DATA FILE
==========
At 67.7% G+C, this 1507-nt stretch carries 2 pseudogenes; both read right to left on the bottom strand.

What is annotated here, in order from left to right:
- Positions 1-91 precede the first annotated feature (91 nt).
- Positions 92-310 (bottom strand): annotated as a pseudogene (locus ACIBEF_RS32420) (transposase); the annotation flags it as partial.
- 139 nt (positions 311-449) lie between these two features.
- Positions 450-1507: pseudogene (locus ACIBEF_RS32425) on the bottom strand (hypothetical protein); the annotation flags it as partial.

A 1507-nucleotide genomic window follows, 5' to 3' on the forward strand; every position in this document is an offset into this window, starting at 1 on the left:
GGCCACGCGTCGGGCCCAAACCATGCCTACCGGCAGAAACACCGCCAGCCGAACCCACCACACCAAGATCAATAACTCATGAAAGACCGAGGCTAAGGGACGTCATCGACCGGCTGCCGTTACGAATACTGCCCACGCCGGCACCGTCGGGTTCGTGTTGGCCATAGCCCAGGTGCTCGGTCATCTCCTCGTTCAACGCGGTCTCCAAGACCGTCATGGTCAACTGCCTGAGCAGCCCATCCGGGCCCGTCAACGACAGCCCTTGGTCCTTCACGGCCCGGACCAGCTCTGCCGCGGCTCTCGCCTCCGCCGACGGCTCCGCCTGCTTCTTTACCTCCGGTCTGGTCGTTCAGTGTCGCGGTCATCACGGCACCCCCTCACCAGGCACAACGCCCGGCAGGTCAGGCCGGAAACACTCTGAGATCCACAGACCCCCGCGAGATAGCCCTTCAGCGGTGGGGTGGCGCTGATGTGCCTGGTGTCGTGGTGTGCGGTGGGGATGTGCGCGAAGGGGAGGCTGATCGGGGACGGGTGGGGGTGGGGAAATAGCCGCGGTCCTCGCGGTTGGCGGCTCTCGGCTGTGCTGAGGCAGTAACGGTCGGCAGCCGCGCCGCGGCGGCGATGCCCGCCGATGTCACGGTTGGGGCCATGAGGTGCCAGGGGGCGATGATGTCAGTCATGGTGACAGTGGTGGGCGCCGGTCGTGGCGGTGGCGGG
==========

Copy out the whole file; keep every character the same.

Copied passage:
At 67.7% G+C, this 1507-nt stretch carries 2 pseudogenes; both read right to left on the bottom strand.

What is annotated here, in order from left to right:
- Positions 1-91 precede the first annotated feature (91 nt).
- Positions 92-310 (bottom strand): annotated as a pseudogene (locus ACIBEF_RS32420) (transposase); the annotation flags it as partial.
- 139 nt (positions 311-449) lie between these two features.
- Positions 450-1507: pseudogene (locus ACIBEF_RS32425) on the bottom strand (hypothetical protein); the annotation flags it as partial.

A 1507-nucleotide genomic window follows, 5' to 3' on the forward strand; every position in this document is an offset into this window, starting at 1 on the left:
GGCCACGCGTCGGGCCCAAACCATGCCTACCGGCAGAAACACCGCCAGCCGAACCCACCACACCAAGATCAATAACTCATGAAAGACCGAGGCTAAGGGACGTCATCGACCGGCTGCCGTTACGAATACTGCCCACGCCGGCACCGTCGGGTTCGTGTTGGCCATAGCCCAGGTGCTCGGTCATCTCCTCGTTCAACGCGGTCTCCAAGACCGTCATGGTCAACTGCCTGAGCAGCCCATCCGGGCCCGTCAACGACAGCCCTTGGTCCTTCACGGCCCGGACCAGCTCTGCCGCGGCTCTCGCCTCCGCCGACGGCTCCGCCTGCTTCTTTACCTCCGGTCTGGTCGTTCAGTGTCGCGGTCATCACGGCACCCCCTCACCAGGCACAACGCCCGGCAGGTCAGGCCGGAAACACTCTGAGATCCACAGACCCCCGCGAGATAGCCCTTCAGCGGTGGGGTGGCGCTGATGTGCCTGGTGTCGTGGTGTGCGGTGGGGATGTGCGCGAAGGGGAGGCTGATCGGGGACGGGTGGGGGTGGGGAAATAGCCGCGGTCCTCGCGGTTGGCGGCTCTCGGCTGTGCTGAGGCAGTAACGGTCGGCAGCCGCGCCGCGGCGGCGATGCCCGCCGATGTCACGGTTGGGGCCATGAGGTGCCAGGGGGCGATGATGTCAGTCATGGTGACAGTGGTGGGCGCCGGTCGTGGCGGTGGCGGG